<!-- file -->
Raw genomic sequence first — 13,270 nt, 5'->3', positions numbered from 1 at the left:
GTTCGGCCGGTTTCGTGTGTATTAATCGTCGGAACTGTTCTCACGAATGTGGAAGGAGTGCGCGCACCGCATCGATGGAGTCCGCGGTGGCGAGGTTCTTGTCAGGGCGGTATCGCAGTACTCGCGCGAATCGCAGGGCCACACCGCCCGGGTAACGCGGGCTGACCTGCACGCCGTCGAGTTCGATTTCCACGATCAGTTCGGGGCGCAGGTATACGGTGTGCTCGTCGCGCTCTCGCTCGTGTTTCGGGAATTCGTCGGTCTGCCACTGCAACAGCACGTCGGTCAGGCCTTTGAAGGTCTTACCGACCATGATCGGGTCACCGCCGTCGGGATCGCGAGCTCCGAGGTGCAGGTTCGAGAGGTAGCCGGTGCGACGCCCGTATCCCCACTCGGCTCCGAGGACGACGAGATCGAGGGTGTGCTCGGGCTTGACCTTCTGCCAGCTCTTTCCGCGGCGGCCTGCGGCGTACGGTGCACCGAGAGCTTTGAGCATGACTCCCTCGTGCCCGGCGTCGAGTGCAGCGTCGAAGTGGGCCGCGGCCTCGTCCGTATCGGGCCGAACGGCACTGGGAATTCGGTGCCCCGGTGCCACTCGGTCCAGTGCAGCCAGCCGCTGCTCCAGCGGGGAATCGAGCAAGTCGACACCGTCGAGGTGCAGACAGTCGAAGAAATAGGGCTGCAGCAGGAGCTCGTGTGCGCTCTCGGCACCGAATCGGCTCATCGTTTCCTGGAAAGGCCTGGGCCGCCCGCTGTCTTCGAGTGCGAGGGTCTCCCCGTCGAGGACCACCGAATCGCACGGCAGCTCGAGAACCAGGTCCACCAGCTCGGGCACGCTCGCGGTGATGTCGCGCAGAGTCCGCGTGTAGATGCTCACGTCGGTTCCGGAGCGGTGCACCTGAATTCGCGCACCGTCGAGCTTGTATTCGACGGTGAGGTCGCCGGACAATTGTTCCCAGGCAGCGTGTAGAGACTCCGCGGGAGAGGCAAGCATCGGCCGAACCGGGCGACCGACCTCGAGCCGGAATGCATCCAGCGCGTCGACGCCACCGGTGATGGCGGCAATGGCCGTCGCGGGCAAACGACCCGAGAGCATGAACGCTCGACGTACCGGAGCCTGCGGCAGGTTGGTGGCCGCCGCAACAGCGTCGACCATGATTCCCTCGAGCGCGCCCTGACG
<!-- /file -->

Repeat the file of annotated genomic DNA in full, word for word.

Raw genomic sequence first — 13,270 nt, 5'->3', positions numbered from 1 at the left:
GTTCGGCCGGTTTCGTGTGTATTAATCGTCGGAACTGTTCTCACGAATGTGGAAGGAGTGCGCGCACCGCATCGATGGAGTCCGCGGTGGCGAGGTTCTTGTCAGGGCGGTATCGCAGTACTCGCGCGAATCGCAGGGCCACACCGCCCGGGTAACGCGGGCTGACCTGCACGCCGTCGAGTTCGATTTCCACGATCAGTTCGGGGCGCAGGTATACGGTGTGCTCGTCGCGCTCTCGCTCGTGTTTCGGGAATTCGTCGGTCTGCCACTGCAACAGCACGTCGGTCAGGCCTTTGAAGGTCTTACCGACCATGATCGGGTCACCGCCGTCGGGATCGCGAGCTCCGAGGTGCAGGTTCGAGAGGTAGCCGGTGCGACGCCCGTATCCCCACTCGGCTCCGAGGACGACGAGATCGAGGGTGTGCTCGGGCTTGACCTTCTGCCAGCTCTTTCCGCGGCGGCCTGCGGCGTACGGTGCACCGAGAGCTTTGAGCATGACTCCCTCGTGCCCGGCGTCGAGTGCAGCGTCGAAGTGGGCCGCGGCCTCGTCCGTATCGGGCCGAACGGCACTGGGAATTCGGTGCCCCGGTGCCACTCGGTCCAGTGCAGCCAGCCGCTGCTCCAGCGGGGAATCGAGCAAGTCGACACCGTCGAGGTGCAGACAGTCGAAGAAATAGGGCTGCAGCAGGAGCTCGTGTGCGCTCTCGGCACCGAATCGGCTCATCGTTTCCTGGAAAGGCCTGGGCCGCCCGCTGTCTTCGAGTGCGAGGGTCTCCCCGTCGAGGACCACCGAATCGCACGGCAGCTCGAGAACCAGGTCCACCAGCTCGGGCACGCTCGCGGTGATGTCGCGCAGAGTCCGCGTGTAGATGCTCACGTCGGTTCCGGAGCGGTGCACCTGAATTCGCGCACCGTCGAGCTTGTATTCGACGGTGAGGTCGCCGGACAATTGTTCCCAGGCAGCGTGTAGAGACTCCGCGGGAGAGGCAAGCATCGGCCGAACCGGGCGACCGACCTCGAGCCGGAATGCATCCAGCGCGTCGACGCCACCGGTGATGGCGGCAATGGCCGTCGCGGGCAAACGACCCGAGAGCATGAACGCTCGACGTACCGGAGCCTGCGGCAGGTTGGTGGCCGCCGCAACAGCGTCGACCATGATTCCCTCGAGCGCGCCCTGACG